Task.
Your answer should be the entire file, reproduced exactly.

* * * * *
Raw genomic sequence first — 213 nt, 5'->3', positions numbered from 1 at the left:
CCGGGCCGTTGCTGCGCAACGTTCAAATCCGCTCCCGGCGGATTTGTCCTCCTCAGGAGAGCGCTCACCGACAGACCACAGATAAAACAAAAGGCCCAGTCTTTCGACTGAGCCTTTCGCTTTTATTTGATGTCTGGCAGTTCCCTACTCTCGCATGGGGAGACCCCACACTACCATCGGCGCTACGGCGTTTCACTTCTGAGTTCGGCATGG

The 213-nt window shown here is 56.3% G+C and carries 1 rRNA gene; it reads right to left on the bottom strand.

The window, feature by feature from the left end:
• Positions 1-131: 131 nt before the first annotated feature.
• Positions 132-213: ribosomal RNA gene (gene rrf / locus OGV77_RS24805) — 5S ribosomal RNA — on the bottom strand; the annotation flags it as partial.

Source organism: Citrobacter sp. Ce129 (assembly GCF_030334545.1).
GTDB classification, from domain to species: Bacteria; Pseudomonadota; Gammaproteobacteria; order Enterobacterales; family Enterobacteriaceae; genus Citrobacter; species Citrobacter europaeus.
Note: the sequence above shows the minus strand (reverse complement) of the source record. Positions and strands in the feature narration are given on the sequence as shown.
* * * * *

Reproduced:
Raw genomic sequence first — 213 nt, 5'->3', positions numbered from 1 at the left:
CCGGGCCGTTGCTGCGCAACGTTCAAATCCGCTCCCGGCGGATTTGTCCTCCTCAGGAGAGCGCTCACCGACAGACCACAGATAAAACAAAAGGCCCAGTCTTTCGACTGAGCCTTTCGCTTTTATTTGATGTCTGGCAGTTCCCTACTCTCGCATGGGGAGACCCCACACTACCATCGGCGCTACGGCGTTTCACTTCTGAGTTCGGCATGG

The 213-nt window shown here is 56.3% G+C and carries 1 rRNA gene; it reads right to left on the bottom strand.

The window, feature by feature from the left end:
• Positions 1-131: 131 nt before the first annotated feature.
• Positions 132-213: ribosomal RNA gene (gene rrf / locus OGV77_RS24805) — 5S ribosomal RNA — on the bottom strand; the annotation flags it as partial.

Source organism: Citrobacter sp. Ce129 (assembly GCF_030334545.1).
GTDB classification, from domain to species: Bacteria; Pseudomonadota; Gammaproteobacteria; order Enterobacterales; family Enterobacteriaceae; genus Citrobacter; species Citrobacter europaeus.
Note: the sequence above shows the minus strand (reverse complement) of the source record. Positions and strands in the feature narration are given on the sequence as shown.